Sport

Coronavirus won’t end my career – Anderson

England
bowler James Anderson is determined that the coronavirus will not end
his illustrious career as he focuses on keeping fit by taking part in
“virtual” training sessions with his team-mates.

Anderson, 37, whose 584 Test wickets are the most taken by any
paceman in the history of the game, is nearing the end of his playing
days.

But the Lancashire veteran says despite having no cricket to play
until the end of May at the earliest, the idea of not bowling
professionally again has not crossed his mind.

“I’ve not actually thought about never playing cricket again,” he
said during a conference call on Thursday.

“I feel like we will play
again and I will play again at some stage. 

“I’m still hungry to play, I’ve still got ambitions to play for England.

“So I think the fact I’ve been able to do this for a long time and I
get to play a sport as a job means when I do get to do that again, I’m
really going to cherish it and enjoy every single moment of it.”

With Britain under a coronavirus lockdown, Anderson is keeping fit by
working out on-line with team-mates including fellow pacemen Stuart
Broad and Mark Wood. 

“A few of the lads are training together virtually,” he said.

“I did a workout with Stuart Broad and Mark Wood yesterday.

“We’ve all got Pelotons – the bikes. You can compete against each
other. Stuart came out on top this time, with me a close second and Mark
Wood in third.” 

Anderson made the most recent of his 151 Test appearances against
South Africa in Cape Town in January before a broken rib ended his tour
prematurely.

That followed an Ashes campaign last year in which he bowled just four overs because of a calf problem.

England left Anderson out for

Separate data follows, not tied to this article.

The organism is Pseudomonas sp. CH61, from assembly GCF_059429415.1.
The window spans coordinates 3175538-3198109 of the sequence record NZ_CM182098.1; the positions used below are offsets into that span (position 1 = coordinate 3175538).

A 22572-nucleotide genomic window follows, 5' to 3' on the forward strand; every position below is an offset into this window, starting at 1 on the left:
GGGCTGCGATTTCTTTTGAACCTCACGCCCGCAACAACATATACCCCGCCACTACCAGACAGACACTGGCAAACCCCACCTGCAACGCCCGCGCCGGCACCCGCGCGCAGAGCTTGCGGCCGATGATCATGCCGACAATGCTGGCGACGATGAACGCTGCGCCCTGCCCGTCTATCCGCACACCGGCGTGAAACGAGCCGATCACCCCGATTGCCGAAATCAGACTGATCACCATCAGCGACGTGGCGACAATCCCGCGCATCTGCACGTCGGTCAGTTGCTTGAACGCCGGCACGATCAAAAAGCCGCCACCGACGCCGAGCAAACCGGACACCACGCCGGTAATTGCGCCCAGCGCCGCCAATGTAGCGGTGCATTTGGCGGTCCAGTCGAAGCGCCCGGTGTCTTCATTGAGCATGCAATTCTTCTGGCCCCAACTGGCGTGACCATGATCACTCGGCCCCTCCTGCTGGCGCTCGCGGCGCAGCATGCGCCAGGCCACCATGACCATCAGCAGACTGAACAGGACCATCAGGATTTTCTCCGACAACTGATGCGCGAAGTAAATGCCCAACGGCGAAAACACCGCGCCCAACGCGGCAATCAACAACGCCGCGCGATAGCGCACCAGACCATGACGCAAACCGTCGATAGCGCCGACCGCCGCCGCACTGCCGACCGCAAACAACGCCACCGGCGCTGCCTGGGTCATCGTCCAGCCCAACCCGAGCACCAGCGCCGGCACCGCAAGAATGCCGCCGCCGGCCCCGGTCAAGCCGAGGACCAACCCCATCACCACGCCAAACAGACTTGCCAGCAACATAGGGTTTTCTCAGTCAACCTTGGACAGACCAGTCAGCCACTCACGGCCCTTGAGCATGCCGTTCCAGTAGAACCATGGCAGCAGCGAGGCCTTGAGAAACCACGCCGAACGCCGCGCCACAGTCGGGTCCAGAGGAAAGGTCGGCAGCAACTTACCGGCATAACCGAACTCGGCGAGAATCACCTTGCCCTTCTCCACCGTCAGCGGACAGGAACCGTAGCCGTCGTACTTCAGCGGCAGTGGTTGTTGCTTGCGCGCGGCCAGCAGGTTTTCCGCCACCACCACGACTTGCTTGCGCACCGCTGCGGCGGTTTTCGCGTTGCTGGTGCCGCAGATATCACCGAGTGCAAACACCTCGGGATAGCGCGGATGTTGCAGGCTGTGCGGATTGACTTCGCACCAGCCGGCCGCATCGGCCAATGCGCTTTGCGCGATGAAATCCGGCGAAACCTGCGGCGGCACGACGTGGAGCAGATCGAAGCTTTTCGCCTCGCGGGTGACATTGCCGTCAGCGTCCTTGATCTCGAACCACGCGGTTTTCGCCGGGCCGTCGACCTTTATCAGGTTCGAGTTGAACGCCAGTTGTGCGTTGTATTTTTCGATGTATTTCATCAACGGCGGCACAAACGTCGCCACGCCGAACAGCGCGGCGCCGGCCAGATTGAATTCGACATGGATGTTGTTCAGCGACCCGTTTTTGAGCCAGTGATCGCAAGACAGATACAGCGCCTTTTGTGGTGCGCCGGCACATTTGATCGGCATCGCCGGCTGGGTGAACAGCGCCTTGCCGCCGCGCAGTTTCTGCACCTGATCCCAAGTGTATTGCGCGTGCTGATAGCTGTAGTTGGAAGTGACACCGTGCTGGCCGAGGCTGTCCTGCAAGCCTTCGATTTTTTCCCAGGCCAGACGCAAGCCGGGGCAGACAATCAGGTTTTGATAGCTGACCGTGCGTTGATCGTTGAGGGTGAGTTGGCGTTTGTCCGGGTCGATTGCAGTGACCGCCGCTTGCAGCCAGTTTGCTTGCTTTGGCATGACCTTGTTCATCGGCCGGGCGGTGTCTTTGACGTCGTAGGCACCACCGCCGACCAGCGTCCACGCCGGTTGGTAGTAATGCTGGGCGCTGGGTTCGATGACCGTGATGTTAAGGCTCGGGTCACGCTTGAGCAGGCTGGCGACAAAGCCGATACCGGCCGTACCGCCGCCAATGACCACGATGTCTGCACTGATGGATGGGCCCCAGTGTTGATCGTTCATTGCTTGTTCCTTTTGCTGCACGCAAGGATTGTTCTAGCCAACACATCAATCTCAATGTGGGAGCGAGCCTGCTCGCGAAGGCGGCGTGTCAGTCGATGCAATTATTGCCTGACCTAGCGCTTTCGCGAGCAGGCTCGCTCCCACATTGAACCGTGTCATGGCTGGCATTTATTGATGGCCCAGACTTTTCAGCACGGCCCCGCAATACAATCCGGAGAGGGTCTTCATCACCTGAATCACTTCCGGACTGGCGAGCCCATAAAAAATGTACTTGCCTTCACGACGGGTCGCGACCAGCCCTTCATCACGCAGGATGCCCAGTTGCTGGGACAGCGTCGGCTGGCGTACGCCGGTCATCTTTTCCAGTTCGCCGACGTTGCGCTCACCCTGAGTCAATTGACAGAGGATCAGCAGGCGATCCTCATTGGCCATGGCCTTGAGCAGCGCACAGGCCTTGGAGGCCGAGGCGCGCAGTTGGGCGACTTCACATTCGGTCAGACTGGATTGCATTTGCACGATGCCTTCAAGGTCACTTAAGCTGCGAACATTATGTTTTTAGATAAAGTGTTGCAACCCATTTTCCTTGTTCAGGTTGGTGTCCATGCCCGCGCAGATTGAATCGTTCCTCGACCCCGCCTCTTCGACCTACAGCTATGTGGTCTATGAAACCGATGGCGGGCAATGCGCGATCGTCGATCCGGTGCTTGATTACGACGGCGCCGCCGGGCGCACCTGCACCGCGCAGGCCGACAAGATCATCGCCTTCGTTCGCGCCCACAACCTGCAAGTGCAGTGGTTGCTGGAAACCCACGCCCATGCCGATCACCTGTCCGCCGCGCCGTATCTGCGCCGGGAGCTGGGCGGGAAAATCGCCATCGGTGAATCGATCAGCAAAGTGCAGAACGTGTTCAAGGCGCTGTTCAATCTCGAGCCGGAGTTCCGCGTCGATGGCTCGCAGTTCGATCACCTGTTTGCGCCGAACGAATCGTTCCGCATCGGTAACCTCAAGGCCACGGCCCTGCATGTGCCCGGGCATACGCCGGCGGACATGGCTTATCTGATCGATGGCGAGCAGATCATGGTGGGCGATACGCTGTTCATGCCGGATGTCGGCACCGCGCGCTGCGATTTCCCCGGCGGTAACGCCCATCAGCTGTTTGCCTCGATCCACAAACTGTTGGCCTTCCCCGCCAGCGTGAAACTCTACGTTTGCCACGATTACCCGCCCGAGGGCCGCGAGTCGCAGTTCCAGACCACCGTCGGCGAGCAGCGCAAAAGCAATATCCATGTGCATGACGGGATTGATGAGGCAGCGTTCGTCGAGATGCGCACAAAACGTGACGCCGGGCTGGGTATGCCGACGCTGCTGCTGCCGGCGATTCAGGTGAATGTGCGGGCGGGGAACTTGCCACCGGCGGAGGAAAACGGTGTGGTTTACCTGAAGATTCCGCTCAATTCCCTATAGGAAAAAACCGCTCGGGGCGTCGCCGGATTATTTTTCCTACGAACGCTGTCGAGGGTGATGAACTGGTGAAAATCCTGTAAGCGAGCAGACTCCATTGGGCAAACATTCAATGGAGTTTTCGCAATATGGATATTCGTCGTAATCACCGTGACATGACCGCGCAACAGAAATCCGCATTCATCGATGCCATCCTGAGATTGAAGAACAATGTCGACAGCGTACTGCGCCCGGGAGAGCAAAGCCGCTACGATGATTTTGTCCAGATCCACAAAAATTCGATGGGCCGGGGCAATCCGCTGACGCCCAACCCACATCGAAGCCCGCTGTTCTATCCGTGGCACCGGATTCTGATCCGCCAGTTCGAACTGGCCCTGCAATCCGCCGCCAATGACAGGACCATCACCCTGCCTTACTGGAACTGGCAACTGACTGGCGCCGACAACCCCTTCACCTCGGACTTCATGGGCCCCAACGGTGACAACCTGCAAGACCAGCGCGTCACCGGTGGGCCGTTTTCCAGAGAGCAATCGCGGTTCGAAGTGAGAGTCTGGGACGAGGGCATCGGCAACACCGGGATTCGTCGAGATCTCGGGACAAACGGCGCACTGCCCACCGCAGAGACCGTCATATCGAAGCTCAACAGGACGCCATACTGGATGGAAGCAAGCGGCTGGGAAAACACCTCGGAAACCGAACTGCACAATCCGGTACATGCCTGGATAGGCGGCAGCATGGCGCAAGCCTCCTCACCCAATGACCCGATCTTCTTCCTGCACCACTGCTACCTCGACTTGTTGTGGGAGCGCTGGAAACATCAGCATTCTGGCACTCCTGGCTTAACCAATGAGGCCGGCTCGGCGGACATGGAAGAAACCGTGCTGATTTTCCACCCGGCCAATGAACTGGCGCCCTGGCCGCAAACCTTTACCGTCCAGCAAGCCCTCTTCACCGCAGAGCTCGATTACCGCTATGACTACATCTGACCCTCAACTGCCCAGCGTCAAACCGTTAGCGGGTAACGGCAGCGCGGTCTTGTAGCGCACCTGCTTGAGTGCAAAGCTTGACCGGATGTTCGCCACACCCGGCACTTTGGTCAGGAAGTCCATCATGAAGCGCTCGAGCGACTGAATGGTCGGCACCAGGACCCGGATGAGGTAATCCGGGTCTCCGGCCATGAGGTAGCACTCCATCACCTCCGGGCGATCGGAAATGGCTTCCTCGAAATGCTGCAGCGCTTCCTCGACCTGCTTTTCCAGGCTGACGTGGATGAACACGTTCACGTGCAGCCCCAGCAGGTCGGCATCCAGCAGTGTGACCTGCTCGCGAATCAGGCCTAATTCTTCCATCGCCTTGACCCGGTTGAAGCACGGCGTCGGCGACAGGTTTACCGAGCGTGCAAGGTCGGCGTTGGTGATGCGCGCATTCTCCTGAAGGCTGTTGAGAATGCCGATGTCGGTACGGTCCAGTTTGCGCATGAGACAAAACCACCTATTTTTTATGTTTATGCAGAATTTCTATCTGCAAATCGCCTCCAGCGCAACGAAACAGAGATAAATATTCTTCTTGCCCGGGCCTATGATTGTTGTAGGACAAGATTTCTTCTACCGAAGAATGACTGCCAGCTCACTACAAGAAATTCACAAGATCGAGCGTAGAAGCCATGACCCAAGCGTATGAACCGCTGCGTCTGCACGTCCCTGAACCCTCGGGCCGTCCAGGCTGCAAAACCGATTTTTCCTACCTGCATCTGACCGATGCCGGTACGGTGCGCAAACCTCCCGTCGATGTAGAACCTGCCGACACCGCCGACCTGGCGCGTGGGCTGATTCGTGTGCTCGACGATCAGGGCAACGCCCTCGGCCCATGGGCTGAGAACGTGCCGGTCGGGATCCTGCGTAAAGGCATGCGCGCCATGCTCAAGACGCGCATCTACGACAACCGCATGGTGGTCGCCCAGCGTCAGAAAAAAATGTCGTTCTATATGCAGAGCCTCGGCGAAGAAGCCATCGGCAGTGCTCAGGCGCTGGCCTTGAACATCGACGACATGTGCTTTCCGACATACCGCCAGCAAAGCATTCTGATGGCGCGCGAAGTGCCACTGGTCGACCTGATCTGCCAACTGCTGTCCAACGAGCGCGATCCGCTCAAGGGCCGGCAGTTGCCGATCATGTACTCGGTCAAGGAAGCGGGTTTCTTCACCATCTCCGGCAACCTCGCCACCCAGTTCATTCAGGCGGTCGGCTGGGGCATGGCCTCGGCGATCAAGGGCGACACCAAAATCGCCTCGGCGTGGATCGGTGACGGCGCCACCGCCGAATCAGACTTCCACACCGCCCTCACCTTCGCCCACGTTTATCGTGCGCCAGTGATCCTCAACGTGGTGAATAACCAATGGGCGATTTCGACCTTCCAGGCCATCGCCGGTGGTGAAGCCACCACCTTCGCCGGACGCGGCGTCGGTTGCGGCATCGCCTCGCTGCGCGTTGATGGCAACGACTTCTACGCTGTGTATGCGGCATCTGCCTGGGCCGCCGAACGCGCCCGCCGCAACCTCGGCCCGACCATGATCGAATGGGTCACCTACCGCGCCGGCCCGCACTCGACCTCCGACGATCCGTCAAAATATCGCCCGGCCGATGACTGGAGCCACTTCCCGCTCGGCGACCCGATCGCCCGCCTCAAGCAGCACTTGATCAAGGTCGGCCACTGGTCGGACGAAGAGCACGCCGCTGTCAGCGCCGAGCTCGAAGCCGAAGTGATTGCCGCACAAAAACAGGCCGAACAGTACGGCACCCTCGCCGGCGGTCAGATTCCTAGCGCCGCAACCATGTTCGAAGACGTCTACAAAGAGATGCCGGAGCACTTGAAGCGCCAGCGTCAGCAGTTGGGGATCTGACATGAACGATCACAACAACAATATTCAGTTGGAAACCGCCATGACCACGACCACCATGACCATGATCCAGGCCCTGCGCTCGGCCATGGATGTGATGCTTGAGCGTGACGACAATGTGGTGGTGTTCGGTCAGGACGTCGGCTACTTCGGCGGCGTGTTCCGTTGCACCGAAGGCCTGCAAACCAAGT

their recent tour of Sri Lanka, curtailed by the coronavirus, in a bid
to get him fit for the English summer.

“To get injured again was a big frustration,” he said. “But it was
lucky in a way that it was a broken rib. If it was a muscle injury it
would have taken much longer to recover.”

The England and Wales Cricket Board last week put cricket on hold
until 28 May – just a week before the scheduled start of the first Test
against the West Indies.

Anderson believes even if that return date is feasible, the timescale could be tight unless players can train outdoors in May.

He is also wary about the prospect of matches being played behind
closed doors, saying the game has to be played in front of fans.

Although he has long been a red-ball specialist, Anderson said he
would be prepared to play white-ball cricket again, even in the new
Hundred competition.

Anderson has an ambassadorial role with the Manchester Originals, one of the franchises, but no contract. 

“I want to be playing cricket and if that is the only cricket going
on, if it’s the Hundred or the T20 Blast, I’d love to be involved in
that,” he said.

“If there wasn’t any red-ball cricket this summer, it would be a long, long time for me to be ticking over in the nets.” 

Despite the frustrations as a cricketer during the coronavirus
lockdown, Anderson said it was important to look at the bigger picture.

“People are sacrificing a hell of a lot for us to try and keep us healthy,” he said. 

“I think us sacrificing some of, and maybe all of, the cricket season
and staying inside for a bit, I don’t think that’s a huge sacrifice.”

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